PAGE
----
Like China, India was also blessed with a strategic geographical position which allowed it to exert influence in its region. If China is the Middle Kingdom in the great Asian land mass, India is the center of the great Indian Ocean basin. While China was able to traverse land and sea routes for trade and cultural exchange, India had the coastlines looking over the whole Indian Ocean for it to sail to Asia, Africa and Europe. The Byzantine also possessed this pivotal position as the crossroads of East-West trade. All three countries optimized this advantage for economic gains.
Both India and China have large land masses and rich natural resources which allowed them to support the largest populations on earth. They vary though in socio-political structure as China was able to unify its populace under dynasties that came one after the other. On the other hand, India was never unified under one powerful state. There were always two to three regional kingdoms in power at the same time. This disunity did not allow a national campaign of conquest unlike what the Tang dynasty was able to accomplish.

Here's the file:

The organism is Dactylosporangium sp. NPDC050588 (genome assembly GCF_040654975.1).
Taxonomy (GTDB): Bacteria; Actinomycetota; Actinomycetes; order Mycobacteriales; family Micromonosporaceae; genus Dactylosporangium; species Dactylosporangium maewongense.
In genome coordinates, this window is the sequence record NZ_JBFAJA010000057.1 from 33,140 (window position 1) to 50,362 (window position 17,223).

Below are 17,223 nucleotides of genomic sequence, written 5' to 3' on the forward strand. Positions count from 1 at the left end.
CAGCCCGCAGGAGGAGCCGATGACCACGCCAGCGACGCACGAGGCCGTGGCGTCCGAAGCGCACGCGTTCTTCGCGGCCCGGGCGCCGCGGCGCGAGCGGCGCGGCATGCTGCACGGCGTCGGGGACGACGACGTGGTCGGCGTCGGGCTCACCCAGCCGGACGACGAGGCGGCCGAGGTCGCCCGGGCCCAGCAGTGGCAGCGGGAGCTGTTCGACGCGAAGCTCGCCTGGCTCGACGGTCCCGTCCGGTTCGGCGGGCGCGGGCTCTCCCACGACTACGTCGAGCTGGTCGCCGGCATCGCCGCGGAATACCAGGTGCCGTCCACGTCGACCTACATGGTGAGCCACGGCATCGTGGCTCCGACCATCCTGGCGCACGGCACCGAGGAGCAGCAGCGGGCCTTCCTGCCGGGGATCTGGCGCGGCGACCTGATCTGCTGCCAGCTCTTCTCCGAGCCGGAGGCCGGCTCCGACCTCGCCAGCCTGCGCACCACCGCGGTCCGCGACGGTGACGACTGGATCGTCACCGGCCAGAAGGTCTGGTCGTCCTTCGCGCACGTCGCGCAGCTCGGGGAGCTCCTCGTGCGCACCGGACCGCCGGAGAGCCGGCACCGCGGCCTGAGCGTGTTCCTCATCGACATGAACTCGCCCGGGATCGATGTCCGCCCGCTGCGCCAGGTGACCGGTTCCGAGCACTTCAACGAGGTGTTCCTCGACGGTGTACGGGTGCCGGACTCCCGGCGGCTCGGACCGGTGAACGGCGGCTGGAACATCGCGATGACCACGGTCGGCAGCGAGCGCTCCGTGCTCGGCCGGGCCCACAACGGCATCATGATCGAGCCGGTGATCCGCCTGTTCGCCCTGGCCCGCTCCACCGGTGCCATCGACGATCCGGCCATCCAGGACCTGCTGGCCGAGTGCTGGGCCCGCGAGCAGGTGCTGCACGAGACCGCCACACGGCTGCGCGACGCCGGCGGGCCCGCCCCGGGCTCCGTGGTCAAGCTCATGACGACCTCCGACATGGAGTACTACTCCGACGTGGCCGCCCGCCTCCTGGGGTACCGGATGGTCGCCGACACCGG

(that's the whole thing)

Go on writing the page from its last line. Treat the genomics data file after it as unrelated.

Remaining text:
If Byzantine Empire had the theme as the unit of government by which all military and economic activities surround, India had religion as the organizing factor, wherein temples are the central points by which agricultural activity thrives. Temple officials also act as administrators, bankers and financiers to the farmers. Temples grew prosperous but they supported the economic well-being of their constituents. They also ensure the peace by managing the tax payments to the political authorities.
India's contact with Islam was mostly through trade and conversions were many such that there was no appeal for jihad compared to the violent invasions inflicted on the Byzantine empire. Eventully one quarter of the population became Muslims which presaged the splitting of Hindu India and Muslim Pakistan in the 20th century.